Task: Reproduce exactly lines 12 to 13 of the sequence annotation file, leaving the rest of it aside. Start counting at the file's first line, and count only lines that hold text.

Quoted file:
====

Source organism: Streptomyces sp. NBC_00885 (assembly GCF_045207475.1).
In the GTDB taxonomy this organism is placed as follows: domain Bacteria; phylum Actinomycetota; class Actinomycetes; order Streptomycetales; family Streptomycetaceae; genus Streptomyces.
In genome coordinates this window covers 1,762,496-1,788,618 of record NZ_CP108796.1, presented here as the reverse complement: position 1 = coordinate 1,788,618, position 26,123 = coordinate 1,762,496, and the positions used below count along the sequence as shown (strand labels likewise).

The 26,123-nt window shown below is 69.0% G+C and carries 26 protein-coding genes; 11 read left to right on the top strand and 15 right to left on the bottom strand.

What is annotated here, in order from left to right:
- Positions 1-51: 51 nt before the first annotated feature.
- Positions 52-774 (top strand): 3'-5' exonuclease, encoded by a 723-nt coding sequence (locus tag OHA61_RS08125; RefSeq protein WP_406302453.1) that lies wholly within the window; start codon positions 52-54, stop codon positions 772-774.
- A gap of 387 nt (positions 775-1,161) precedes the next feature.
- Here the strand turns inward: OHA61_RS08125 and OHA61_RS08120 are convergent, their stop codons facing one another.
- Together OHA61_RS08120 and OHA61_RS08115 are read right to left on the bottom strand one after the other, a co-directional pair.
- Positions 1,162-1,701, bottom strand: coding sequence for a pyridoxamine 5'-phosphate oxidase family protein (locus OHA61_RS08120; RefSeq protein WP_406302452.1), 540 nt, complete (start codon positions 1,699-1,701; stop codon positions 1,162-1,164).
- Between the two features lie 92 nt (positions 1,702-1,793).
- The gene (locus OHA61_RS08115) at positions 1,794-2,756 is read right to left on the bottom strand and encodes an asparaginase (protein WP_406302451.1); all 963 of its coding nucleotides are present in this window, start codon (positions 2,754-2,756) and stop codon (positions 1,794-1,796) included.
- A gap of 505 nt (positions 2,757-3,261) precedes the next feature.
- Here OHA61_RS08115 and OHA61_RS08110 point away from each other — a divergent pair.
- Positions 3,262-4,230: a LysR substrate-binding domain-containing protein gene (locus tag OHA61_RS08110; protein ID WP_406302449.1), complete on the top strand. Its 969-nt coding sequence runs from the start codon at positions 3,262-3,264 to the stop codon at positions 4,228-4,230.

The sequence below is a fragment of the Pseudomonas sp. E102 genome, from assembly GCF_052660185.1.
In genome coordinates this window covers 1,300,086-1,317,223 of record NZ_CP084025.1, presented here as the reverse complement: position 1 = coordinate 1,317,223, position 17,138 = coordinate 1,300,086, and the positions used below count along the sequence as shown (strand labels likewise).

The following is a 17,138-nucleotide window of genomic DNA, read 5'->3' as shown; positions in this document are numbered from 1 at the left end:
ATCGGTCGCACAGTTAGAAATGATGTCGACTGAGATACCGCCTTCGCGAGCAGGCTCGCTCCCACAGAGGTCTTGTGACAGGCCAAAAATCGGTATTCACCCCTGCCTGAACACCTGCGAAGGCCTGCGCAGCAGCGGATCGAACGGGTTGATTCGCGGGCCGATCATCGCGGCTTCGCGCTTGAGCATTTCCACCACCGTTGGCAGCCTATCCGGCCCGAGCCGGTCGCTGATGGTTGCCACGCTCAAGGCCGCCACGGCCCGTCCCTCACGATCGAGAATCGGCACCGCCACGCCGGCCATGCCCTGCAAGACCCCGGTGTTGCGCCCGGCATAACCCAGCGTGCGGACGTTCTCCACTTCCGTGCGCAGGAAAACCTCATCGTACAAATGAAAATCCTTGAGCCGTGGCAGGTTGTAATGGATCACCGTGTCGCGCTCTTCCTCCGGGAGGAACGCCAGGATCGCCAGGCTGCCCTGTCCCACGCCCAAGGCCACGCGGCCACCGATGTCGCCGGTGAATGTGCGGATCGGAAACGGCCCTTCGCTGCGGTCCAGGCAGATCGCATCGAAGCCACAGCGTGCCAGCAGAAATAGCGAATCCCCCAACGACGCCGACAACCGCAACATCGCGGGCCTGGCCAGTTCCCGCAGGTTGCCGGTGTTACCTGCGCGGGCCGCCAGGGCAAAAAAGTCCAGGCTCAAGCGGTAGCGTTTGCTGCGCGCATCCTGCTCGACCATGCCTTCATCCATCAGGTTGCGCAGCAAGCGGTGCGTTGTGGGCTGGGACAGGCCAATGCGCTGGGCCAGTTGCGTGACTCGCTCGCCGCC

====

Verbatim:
- Between the two features lie 92 nt (positions 1,702-1,793).
- The gene (locus OHA61_RS08115) at positions 1,794-2,756 is read right to left on the bottom strand and encodes an asparaginase (protein WP_406302451.1); all 963 of its coding nucleotides are present in this window, start codon (positions 2,754-2,756) and stop codon (positions 1,794-1,796) included.